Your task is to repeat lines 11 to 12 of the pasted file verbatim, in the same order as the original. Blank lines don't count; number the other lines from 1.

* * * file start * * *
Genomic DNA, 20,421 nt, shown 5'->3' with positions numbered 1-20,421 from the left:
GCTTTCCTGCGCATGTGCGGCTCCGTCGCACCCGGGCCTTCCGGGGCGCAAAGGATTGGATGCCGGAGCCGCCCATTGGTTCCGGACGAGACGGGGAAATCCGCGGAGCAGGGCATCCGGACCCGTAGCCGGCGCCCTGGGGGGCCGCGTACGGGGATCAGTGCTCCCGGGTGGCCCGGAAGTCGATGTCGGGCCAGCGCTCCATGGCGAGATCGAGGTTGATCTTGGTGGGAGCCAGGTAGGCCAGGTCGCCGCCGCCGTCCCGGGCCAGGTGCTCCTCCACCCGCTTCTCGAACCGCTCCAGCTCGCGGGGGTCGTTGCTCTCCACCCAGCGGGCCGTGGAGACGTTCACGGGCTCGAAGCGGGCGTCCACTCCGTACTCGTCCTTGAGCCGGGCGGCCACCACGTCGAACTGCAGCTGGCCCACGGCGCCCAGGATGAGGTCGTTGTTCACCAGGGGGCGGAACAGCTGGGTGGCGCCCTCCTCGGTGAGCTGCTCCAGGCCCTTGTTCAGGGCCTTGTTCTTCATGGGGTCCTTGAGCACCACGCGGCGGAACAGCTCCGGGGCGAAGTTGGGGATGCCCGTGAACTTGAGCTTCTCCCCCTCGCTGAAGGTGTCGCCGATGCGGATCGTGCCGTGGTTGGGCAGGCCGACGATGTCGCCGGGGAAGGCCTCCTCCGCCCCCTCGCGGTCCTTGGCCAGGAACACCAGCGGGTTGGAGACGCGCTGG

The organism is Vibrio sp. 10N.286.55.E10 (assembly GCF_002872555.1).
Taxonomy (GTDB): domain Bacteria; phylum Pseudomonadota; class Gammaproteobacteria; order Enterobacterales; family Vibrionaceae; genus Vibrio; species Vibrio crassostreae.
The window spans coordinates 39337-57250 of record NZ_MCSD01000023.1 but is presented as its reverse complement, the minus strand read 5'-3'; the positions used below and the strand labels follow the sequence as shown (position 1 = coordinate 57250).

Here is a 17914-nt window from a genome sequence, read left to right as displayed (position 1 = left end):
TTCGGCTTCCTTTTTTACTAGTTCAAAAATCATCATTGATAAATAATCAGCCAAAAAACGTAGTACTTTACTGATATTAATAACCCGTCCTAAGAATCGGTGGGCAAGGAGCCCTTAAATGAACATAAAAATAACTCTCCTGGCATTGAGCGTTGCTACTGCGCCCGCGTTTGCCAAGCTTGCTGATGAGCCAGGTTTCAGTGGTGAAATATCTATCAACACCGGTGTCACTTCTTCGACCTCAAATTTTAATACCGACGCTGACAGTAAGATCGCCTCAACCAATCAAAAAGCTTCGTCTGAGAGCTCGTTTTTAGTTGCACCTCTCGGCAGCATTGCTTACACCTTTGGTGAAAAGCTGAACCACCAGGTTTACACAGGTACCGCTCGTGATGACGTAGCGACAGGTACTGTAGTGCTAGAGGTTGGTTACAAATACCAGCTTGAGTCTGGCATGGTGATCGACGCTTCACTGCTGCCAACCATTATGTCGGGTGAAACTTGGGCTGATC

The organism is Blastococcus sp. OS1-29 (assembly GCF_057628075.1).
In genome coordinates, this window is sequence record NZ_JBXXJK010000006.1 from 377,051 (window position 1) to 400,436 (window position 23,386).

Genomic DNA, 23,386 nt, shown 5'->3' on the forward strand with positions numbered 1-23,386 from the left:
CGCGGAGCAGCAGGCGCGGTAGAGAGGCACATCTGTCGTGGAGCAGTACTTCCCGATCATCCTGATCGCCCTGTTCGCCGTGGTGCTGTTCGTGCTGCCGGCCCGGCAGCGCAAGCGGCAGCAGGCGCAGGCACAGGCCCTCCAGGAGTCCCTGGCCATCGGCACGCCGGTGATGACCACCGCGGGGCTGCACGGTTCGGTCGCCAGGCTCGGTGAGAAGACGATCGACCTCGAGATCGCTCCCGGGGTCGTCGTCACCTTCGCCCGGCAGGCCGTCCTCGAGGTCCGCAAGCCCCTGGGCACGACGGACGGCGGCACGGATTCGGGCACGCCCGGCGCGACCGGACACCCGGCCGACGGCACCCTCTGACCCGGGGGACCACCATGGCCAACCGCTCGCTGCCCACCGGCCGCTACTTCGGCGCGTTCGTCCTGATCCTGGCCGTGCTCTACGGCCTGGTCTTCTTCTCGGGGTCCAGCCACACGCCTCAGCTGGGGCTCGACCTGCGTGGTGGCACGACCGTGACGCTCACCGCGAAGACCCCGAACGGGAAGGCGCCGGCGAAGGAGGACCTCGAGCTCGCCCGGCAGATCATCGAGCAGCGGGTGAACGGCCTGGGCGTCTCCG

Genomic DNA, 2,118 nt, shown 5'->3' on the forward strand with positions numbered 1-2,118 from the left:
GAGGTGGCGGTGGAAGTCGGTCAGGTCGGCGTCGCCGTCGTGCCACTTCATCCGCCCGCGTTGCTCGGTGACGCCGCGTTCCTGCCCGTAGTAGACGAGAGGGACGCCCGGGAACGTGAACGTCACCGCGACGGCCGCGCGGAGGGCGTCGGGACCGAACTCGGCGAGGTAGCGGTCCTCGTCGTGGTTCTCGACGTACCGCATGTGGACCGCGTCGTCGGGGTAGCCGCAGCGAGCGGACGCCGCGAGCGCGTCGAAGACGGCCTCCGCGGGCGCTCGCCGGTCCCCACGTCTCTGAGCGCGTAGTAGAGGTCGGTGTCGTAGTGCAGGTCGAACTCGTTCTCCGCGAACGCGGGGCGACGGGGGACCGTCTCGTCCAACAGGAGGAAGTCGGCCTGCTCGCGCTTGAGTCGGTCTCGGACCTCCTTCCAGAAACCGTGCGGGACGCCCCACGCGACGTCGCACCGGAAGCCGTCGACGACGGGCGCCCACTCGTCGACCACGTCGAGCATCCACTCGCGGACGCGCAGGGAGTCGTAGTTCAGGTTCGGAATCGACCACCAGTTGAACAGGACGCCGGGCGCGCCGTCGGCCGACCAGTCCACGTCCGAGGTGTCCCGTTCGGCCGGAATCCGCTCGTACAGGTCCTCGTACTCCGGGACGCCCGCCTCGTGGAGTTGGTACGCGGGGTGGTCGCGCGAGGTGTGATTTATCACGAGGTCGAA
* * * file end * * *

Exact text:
CGCGGAGCAGCAGGCGCGGTAGAGAGGCACATCTGTCGTGGAGCAGTACTTCCCGATCATCCTGATCGCCCTGTTCGCCGTGGTGCTGTTCGTGCTGCCGGCCCGGCAGCGCAAGCGGCAGCAGGCGCAGGCACAGGCCCTCCAGGAGTCCCTGGCCATCGGCACGCCGGTGATGACCACCGCGGGGCTGCACGGTTCGGTCGCCAGGCTCGGTGAGAAGACGATCGACCTCGAGATCGCTCCCGGGGTCGTCGTCACCTTCGCCCGGCAGGCCGTCCTCGAGGTCCGCAAGCCCCTGGGCACGACGGACGGCGGCACGGATTCGGGCACGCCCGGCGCGACCGGACACCCGGCCGACGGCACCCTCTGACCCGGGGGACCACCATGGCCAACCGCTCGCTGCCCACCGGCCGCTACTTCGGCGCGTTCGTCCTGATCCTGGCCGTGCTCTACGGCCTGGTCTTCTTCTCGGGGTCCAGCCACACGCCTCAGCTGGGGCTCGACCTGCGTGGTGGCACGACCGTGACGCTCACCGCGAAGACCCCGAACGGGAAGGCGCCGGCGAAGGAGGACCTCGAGCTCGCCCGGCAGATCATCGAGCAGCGGGTGAACGGCCTGGGCGTCTCCG

Genomic DNA, 2,118 nt, shown 5'->3' on the forward strand with positions numbered 1-2,118 from the left: